ECONOMY

Chinese textile firm hiring up to 800 in east Arkansas

A Chinese textile company announced plans Wednesday to transform a former television factory in east Arkansas into its first North American facility, a $410 million project that's expected to create up to 800 new jobs in the struggling Mississippi Delta region.

Shandong Ruyi Technology Group said it would begin renovating the 1.4 million-square-foot former Sanyo factory in Forrest City later this year into a facility where Arkansas cotton will be spun into yarn for textile use. The Sanyo factory has been vacant since late 2007, when the company shut down production.

"This is not only great for Arkansas, but it's ... going to give an economic boost to a region that deserves it and has worked very hard for it," Gov. Asa Hutchinson said at a news conference with company officials at the state Capitol.

Production is expected to begin at the new facility by mid-2018, and the company plans on processing more than 200,000 tons annually of Arkansas cotton. Arkansas is providing up to $4 million in cash incentives and $11 million in payroll rebates. The company will also receive sales tax refunds on building materials, taxable machinery and equipment associated with the project. The project is also receiving about $1 million in local incentives.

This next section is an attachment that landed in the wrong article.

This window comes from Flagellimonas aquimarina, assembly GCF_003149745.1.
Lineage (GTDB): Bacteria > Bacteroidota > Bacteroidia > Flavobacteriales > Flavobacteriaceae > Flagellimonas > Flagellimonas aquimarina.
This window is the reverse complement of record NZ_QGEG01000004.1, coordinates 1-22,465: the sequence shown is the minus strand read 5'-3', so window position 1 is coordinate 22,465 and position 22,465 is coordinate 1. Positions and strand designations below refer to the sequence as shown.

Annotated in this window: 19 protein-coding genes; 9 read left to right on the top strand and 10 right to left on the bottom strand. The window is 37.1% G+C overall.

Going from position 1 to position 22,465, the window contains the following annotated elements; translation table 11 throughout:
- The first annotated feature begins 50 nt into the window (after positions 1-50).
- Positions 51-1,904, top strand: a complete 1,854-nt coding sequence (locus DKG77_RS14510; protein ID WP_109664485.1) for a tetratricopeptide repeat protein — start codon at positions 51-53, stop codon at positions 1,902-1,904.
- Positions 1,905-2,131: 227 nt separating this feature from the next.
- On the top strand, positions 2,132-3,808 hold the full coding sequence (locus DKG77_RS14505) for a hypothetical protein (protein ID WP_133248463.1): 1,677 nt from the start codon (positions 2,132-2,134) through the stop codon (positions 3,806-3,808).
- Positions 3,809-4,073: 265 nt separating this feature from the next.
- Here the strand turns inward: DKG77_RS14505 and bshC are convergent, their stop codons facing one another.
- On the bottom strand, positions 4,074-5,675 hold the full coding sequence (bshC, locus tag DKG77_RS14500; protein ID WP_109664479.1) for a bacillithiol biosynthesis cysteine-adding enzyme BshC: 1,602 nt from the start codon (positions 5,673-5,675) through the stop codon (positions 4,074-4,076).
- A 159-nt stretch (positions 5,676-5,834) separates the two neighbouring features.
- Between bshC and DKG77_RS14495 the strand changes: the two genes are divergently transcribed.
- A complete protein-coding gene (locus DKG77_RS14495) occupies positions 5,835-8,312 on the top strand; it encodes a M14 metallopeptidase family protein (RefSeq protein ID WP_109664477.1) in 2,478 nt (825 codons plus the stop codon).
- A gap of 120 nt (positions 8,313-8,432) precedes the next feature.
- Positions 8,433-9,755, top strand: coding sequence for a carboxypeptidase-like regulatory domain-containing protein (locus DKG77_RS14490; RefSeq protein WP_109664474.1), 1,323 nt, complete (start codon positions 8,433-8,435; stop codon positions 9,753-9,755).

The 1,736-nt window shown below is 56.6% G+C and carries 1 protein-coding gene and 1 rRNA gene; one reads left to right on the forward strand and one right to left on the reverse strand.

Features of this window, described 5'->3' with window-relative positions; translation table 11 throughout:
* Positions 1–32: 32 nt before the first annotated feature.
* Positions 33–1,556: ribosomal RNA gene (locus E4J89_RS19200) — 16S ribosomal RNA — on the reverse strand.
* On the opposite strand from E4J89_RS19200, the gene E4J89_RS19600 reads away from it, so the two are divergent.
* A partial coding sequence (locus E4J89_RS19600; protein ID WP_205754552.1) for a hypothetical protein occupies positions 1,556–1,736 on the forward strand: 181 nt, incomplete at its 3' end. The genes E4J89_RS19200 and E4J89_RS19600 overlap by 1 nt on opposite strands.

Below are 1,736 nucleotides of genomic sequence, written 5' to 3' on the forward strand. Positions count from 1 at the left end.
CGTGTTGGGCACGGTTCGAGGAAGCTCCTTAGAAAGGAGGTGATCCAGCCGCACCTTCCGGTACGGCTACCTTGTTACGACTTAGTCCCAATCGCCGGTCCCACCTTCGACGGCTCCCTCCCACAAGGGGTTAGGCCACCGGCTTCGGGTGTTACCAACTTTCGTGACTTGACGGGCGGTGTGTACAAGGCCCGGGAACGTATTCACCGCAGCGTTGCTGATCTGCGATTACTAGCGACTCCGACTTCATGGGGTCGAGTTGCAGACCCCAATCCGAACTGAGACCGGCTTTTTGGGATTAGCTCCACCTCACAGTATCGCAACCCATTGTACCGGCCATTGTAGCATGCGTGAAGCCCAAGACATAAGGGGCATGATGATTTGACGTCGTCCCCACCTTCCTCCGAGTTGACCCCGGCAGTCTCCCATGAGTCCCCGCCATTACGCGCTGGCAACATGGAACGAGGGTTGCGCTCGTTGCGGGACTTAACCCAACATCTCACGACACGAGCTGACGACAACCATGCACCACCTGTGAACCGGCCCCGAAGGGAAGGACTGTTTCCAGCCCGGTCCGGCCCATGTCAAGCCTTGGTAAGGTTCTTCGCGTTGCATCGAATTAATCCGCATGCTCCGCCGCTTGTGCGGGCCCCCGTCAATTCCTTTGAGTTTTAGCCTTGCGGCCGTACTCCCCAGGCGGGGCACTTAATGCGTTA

"Our manufacturing facility in Arkansas will become the first milestone of Ruyi's steps into the United States," Yafu Qiu, the company's chairman, said in a statement. "We are dedicated to provide the product with cutting edge technology and superior quality."

The plant is the fourth major economic development with a Chinese company Arkansas has announced since Hutchinson took office in 2015. Other projects include a $1 billion Sun Paper mill in south Arkansas and a $20 million garment factory in Little Rock. Hutchinson has visited China twice on trade missions since taking office.

A state economic development spokesman said the new jobs will be created over the next four years, with about 480 expected in the first two years. The jobs are on average expected to pay $15.25 an hour. Local officials said the jobs will be a major boost for a region that has struggled economically for years and is still feeling the effects of the Sanyo plant's shuttering.

"It's just a far reaching detriment to the community when you lose something of that size," Democratic state Rep. Reginald Murdock, whose district includes Forrest City, said. "This will be a major, major infusion bringing this back."

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